Director ordered to leave Oldsmar daycare as city moves to evict her
By Lorri Helfand, Times Staff Writer
OLDSMAR — On Monday, the director of an Oldsmar day care center said she was staying put.
She's nine months behind on her rent and her landlord, which happens to be the city of Oldsmar, is trying to evict Jean Fatmatta Nicholas.
"I guess the court will decide what's going to happen," said Nicholas, 46, manager of the Oldsmar Learning Center, who was standing near the doorway of the center as children giggled and screamed inside.
But as of Thursday afternoon, Nicholas is no longer the director. Because of her background, she can't even be on site when kids are there.
Nicholas pleaded guilty to grand theft two years ago. And officials who regulate child care centers learned about her brush with the law after the St. Petersburg Times inquired about Nicholas' criminal history.
Meanwhile, it may take weeks to resolve Nicholas' issues with the city. The day care center on St. Petersburg Drive East can still operate for now.
The Child Care License Program, which makes sure that day care centers comply with state and local regulations, said there previously haven't been major issues at the center. Inspection reports show occasional problems with record-keeping, insects and cleanliness.
In April, a week after Oldsmar sued Nicholas to evict her, Nicholas filed for Chapter 13 bankruptcy, effectively halting the eviction proceedings.
Now, according to information in the eviction suit, Nicholas owes Oldsmar about $9,000 in unpaid rent.
Nicholas said she doesn't talk to newspapers. She wouldn't comment about the city's allegations, except to say they're not true.
"I've tried to talk to the city and they've been difficult," Nicholas said.
Several Oldsmar officials, however, say the city went out of its way to accommodate her, even cutting her previous monthly rent of $2,000 in half.
"We've been working with this woman for a long time," said City Attorney Tom Trask. "There were all sorts of concessions made for her."
Oldsmar assumed the lease, which Nicholas had with her previous landlord, when the city bought the property about a year ago.
Court records show it's not the first time that one of Nicholas' day care facilities has been evicted. Kiddie Campus Child Development Center was evicted from Woodland Square Shopping Center in 2008.
Nicholas also filed for bankruptcy protection as Jean Robinson in 2004, before a marriage and subsequent divorce from Samuel Nicholas III. In that bankruptcy case, which was dismissed, she said she also used the last names Kemokai and Seasay within the past six years.
In her current bankruptcy case, Nicholas listed her liabilities at nearly $498,000 and her assets at about $299,000. The case was dismissed this month because Nicholas failed to make payments to the trustee. A hearing to reconsider the dismissal is scheduled for Aug. 29.
Nicholas said her day care business is struggling because few parents can afford to send their kids to day care. She said 13 kids attend the Oldsmar Learning Center, which serves preschool and elementary-age children.
The city has a choice, she said.
"You can have an empty building or you can provide a service to the children," she said.
But as of Thursday, Nicholas can't work with children in the center. State law disqualifies people from working with children at childcare centers if they plead guilty — regardless of adjudication — to various crimes, including felony thefts.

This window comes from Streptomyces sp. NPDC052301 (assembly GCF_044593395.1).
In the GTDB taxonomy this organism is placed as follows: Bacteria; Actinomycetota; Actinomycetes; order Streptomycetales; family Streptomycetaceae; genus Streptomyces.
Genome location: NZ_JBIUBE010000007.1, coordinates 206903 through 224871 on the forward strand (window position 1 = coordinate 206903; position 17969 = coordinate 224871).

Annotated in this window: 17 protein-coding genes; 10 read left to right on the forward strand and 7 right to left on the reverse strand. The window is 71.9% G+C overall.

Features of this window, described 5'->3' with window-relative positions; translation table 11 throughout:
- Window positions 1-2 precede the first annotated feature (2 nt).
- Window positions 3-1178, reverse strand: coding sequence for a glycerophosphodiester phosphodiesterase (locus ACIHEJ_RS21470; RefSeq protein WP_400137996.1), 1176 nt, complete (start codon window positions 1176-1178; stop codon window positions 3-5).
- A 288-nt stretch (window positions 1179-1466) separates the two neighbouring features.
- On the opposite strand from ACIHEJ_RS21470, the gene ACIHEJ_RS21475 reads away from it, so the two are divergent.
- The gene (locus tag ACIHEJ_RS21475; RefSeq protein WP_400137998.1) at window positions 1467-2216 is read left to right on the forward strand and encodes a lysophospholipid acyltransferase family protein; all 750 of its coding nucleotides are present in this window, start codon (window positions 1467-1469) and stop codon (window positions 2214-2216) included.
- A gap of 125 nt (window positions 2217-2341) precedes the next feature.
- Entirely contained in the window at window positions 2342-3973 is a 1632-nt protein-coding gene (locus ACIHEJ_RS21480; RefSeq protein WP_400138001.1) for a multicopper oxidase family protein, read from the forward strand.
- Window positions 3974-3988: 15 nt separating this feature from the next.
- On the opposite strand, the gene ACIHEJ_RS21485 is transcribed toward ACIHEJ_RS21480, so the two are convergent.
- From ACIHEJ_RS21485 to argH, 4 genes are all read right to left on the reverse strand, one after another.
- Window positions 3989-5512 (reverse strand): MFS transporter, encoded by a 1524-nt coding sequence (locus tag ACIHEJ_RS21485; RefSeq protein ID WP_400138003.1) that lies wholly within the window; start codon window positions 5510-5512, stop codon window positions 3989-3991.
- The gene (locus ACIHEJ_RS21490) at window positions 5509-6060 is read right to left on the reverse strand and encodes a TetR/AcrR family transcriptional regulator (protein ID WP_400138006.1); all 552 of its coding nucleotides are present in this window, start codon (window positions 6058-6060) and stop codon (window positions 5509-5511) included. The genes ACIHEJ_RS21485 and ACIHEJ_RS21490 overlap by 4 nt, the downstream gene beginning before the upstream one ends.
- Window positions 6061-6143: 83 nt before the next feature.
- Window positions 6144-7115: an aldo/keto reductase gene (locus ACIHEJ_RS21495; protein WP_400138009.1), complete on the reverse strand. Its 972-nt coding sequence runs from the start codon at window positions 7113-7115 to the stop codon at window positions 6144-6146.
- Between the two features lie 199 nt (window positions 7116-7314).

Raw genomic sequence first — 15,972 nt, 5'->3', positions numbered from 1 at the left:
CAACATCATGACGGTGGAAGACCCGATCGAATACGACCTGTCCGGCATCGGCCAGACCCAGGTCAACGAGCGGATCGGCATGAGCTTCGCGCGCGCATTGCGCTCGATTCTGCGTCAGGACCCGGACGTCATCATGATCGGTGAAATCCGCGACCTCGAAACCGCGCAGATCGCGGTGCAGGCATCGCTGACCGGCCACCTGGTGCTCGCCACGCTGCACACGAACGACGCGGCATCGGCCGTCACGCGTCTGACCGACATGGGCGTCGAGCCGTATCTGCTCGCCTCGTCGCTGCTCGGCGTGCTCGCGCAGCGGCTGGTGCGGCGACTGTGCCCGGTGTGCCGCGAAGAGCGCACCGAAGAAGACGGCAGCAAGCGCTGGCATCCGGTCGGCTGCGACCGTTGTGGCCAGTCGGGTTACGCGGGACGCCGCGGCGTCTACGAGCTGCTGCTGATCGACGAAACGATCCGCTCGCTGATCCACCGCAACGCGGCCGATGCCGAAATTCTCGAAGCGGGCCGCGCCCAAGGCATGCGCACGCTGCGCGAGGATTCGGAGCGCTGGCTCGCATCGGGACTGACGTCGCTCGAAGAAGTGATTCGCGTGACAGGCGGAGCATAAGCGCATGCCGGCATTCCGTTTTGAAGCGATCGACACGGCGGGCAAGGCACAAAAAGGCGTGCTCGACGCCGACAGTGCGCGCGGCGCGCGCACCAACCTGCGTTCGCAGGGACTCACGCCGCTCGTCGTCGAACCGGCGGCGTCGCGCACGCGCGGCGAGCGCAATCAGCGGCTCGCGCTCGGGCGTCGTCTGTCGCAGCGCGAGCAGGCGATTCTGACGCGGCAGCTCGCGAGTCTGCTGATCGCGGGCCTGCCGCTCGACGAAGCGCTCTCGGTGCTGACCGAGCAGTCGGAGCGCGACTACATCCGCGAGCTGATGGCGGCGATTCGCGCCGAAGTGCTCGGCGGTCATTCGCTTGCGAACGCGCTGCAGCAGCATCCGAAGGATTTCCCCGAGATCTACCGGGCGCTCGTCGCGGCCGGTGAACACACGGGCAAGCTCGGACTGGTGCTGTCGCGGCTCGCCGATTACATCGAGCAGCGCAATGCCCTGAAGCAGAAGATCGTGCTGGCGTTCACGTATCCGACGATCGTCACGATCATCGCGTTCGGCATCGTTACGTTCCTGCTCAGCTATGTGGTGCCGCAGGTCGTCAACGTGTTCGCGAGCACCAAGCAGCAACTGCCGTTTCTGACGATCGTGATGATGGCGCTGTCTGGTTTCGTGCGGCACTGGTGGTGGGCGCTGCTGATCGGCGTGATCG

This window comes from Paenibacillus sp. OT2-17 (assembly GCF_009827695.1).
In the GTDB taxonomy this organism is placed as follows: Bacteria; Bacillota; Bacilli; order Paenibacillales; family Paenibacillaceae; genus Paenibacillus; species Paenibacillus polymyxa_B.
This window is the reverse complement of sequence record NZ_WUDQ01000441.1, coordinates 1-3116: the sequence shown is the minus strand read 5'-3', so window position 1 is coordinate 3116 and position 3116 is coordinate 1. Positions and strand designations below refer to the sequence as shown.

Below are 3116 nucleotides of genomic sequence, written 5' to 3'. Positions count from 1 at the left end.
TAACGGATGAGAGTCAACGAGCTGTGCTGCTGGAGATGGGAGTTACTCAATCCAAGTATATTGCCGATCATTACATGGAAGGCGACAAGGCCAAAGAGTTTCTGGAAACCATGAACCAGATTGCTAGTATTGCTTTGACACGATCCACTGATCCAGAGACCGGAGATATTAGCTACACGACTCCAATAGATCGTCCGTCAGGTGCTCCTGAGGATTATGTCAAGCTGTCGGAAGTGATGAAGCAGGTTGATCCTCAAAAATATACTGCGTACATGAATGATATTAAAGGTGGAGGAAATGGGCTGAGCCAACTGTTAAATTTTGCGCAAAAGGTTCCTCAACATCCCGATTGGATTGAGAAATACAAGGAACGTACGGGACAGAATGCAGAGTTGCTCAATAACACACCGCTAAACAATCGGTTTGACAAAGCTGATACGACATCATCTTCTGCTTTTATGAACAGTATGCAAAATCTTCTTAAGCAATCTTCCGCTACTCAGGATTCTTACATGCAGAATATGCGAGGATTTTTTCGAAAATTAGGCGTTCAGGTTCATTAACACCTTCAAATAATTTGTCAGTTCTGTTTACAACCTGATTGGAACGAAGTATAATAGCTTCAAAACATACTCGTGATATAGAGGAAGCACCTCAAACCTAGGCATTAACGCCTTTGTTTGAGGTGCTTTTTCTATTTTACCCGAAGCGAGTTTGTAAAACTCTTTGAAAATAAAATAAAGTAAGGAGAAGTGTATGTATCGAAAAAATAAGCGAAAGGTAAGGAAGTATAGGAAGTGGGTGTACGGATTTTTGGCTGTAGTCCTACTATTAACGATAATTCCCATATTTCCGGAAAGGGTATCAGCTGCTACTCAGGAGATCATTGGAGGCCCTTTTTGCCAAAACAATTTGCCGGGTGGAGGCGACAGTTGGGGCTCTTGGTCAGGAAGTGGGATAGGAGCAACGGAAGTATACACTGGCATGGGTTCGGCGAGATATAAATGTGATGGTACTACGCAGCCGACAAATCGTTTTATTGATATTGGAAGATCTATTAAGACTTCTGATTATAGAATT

In 2009, Nicholas pleaded guilty to a third-degree felony grand theft charge. The judge withheld adjudication, sentenced Nicholas to probation, and ordered her to pay restitution of $14,919.
Child Care License Program officials learned about that case from the Times this week. They didn't know about the offense because Nicholas underwent a background screening before the case and was not due for another screening until 2012, said Patsy Buker, executive director of the Pinellas County License Board.
Late Thursday afternoon, after researching the case, Buker invited Nicholas to the license program headquarters in Largo, where she told Nicholas her criminal history disqualified her from working with children at the center. Nicholas also agreed to undergo another background screening.
The Oldsmar Learning Center received a provisional license, which will allow it to operate for up to six months while Nicholas seeks a director with the proper credentials. Meanwhile, Buker said, the license program will keep an eye on the center.
Nicholas' grand theft charge stemmed from a complaint by Nicholas' sister's stepdaughter, Latisha White. White said that Nicholas used her personal information to open credit card accounts and make other financial transactions without her knowledge, according to a Pinellas County Sheriff's Office report.
Credit card purchases on those accounts included flowers for one of Nicholas' friends in Maryland, private school tuition for Nicholas' daughter and a refrigerator for Kiddie Campus.
On Friday, Nicholas said she previously wasn't aware that her guilty plea disqualified her.
"Thanks for unraveling my life," Nicholas told a reporter.
White said Nicholas never apologized to her about the incident, which hurt White financially and damaged her credit.
"There was no justice for me," said White, 31, of Tampa. "It's still causing me stress. I'm still fighting to get everything corrected and rectified."
Times news researcher Shirl Kennedy contributed to this report. Lorri Helfand can be reached at firstname.lastname@example.org or (727) 445-4155.